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  • Contributors

Darlene Abreu-Ferreira is assistant professor of pre-1800 women's history at the University of Winnipeg, Manitoba, Canada. Her research focus is on early modern Portuguese women. Among her publications is an article in the Sixteenth Century Journal (spring 2000), entitled "Fishmongers and Shipowners: Women in Maritime Communities in Early Modern Portugal." <dabreu@uwinnipeg.ca>

Drude Dahlerup is professor of political science at the University of Stockholm. She recently published two volumes of The Redstockings: The Development, Newthinking, and Impact of the Danish Redstocking Movement, 1970–1985 (1998) in Danish. She also edited The New Women's Movement: Feminism and Political Power in Europe and the USA (1986). She currently is engaged in a large research project entitled "Gender, Empowerment, and Politics, GEP" (see www.i4.auc.dk/gep). <drude.dahlerup@statsvet.su.se>

Tina Davidson is a doctoral candidate in women's history at the Ontario Institute for Studies in Education at the University of Toronto and is researching constructions of femininity in the Canadian military.

Susan K. Freeman is a doctoral student in history at the Ohio State University, where she is completing a dissertation on adolescent girls and sex education in the mid-twentieth-century United States.

Andrea Friedman is assistant professor of history and women's studies at Washington University in St. Louis, Missouri. She is author of Prurient Interests: Gender, Democracy, and Obscenity in New York City, 1909–1945 (2000) and currently is working on a book on sex and politics in cold war America. <asfriedm@artsci.wustl.edu>

Valerie Gordon Hall currently is professor of history and coordinator of the Liberal Studies Program at Peace College in Raleigh, North Carolina. She is currently working on a history of inshore fishing communities in Northumberland, England, 1870–1960. <vhall@peace.edu>

Kristin Hoganson is assistant professor of history at the University of Illinois, Urbana-Champaign. She is author of Fighting for American Manhood: How Gender Politics Provoked the Spanish-American and Philippine-American Wars (1998). Her current research considers globalization and U.S. domesticity from 1865 to 1920, as manifested through household consumption, fashion, cooking, fictive travel, and women's associational activities. <hoganson@uiuc.edu> [End Page 224]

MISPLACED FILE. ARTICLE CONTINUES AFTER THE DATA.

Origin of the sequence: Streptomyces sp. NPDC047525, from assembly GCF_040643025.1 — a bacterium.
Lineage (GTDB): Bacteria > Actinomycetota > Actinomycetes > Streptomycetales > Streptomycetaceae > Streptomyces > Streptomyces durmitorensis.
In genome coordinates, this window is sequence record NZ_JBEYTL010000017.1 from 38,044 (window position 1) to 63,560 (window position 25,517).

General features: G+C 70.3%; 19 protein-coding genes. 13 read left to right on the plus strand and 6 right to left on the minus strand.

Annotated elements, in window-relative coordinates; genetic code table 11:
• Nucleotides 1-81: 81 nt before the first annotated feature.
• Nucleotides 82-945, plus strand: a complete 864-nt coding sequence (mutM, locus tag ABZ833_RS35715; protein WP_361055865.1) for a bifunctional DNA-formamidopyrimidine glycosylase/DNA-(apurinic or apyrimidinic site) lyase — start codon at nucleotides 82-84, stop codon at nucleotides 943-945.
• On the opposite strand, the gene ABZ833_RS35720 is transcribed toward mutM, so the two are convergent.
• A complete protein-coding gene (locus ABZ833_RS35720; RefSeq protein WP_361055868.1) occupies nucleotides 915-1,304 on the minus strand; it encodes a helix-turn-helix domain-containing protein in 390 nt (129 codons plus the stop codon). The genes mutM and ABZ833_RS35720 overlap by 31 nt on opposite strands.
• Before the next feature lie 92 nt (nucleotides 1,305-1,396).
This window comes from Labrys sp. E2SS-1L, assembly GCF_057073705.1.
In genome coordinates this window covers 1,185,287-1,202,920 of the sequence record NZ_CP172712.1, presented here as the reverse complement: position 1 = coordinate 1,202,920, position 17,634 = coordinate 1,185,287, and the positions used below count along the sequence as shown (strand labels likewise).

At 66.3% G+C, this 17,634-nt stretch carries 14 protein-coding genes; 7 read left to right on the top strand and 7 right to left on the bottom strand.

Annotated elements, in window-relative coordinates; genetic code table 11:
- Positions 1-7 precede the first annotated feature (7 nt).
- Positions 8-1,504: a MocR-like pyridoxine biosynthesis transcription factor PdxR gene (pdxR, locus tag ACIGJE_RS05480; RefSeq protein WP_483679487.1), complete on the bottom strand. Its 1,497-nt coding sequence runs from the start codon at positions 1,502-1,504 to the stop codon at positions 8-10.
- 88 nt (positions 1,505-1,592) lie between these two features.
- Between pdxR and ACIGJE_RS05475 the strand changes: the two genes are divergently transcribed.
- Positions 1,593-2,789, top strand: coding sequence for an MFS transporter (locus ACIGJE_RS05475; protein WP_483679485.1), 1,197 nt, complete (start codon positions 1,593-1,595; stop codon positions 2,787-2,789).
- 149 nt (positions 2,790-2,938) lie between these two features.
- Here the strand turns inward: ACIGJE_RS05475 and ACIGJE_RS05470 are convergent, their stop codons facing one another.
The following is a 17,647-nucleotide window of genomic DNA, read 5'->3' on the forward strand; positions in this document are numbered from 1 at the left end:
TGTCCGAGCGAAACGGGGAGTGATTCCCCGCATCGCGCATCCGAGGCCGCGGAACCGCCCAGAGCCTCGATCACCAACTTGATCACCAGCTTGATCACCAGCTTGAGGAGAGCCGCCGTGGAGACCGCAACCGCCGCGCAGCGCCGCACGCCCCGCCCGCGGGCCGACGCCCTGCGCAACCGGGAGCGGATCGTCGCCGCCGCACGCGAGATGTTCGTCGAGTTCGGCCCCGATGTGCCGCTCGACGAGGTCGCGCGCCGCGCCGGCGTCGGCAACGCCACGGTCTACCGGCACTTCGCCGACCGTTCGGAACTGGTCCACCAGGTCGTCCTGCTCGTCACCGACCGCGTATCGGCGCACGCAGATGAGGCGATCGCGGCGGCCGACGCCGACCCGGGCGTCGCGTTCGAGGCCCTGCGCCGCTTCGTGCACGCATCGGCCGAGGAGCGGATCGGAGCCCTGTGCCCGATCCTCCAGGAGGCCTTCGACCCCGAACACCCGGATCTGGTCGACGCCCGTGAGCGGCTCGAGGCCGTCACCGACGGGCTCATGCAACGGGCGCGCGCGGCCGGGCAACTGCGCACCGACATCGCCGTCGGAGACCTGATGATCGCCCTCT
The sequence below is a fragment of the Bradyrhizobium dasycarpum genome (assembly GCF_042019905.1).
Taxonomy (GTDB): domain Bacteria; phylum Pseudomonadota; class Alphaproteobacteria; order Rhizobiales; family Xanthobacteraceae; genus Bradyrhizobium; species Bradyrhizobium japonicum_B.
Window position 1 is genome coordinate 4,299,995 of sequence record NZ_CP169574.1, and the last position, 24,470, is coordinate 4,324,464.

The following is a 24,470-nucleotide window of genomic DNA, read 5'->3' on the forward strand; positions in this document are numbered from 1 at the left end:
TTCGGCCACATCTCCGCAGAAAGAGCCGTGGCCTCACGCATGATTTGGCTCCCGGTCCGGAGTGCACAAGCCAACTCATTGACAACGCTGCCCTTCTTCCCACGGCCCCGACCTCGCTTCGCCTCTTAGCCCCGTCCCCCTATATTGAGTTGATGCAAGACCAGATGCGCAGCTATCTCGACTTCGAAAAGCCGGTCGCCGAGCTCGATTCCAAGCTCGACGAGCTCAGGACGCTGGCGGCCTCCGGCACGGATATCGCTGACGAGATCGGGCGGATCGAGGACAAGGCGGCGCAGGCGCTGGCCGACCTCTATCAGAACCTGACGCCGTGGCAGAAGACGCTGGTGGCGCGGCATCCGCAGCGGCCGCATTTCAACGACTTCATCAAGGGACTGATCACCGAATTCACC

Patricia Kelleher is assistant professor of history at Kutztown University of Pennsylvania. Her current research focuses on the interplay of gender, class, and ethnicity in Irish immigrants' responses to nineteenth-century U.S. society. <kelleher@kutztown.edu>

Kirsti Niskanen is an economic historian and assistant professor in the Department of Gender Studies, Linköping University, Sweden. Her research interests include rural women's history, the gender of economics, and the history of economic thought. <kirsti.niskanen@tema.liu.se>

Ruth Roach Pierson has taught women's history and feminist studies at the Ontario Institute for Studies in Education at the University of Toronto since fall 1980. She is the author of "They're Still Women After All": The Second World War and Canadian Womanhood (1986) and co-edited with Nupur Chaudhuri Nation, Empire, Colony: Historicizing Gender and Race (1998).

Margaret Strobel is interim director of the Jane Addams Hull-House Museum and professor of gender and women's studies and history at the University of Illinois, Chicago. Her first book, Muslim Women in Mombasa, 1890–1975 (1979), won the Herskovits Award from the African Studies Association in 1980. She also authored European Women and the Second British Empire (1991) and coedited Three Swahili Women: Life Histories from Mombasa, Kenya (1989), published in English and Swahili. She has written articles about and coedited volumes on oral history; second wave feminism in the United States; African women's history; gender, race, and empire; and documentation of organizational history. She coedited "Restoring Women to History," a comparative women's history series (Indiana University Press).<pegs@uic.edu>

Cynthia Wilkey is assistant professor of history at the University of Virginia's College at Wise. She currently teaches courses in American and European women's history and American history, and she also directs the women's studies minor. She studies the modern feminist spirituality movement in the United States.<cw7f@uvawise.edu>

Kirsten E. Wood is assistant professor of history at Florida International University. She currently is working on a book...

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Additional Information

ISSN
1527-2036
Print ISSN
1042-7961
Pages
pp. 224-225
Launched on MUSE
2001-07-01
Open Access
No
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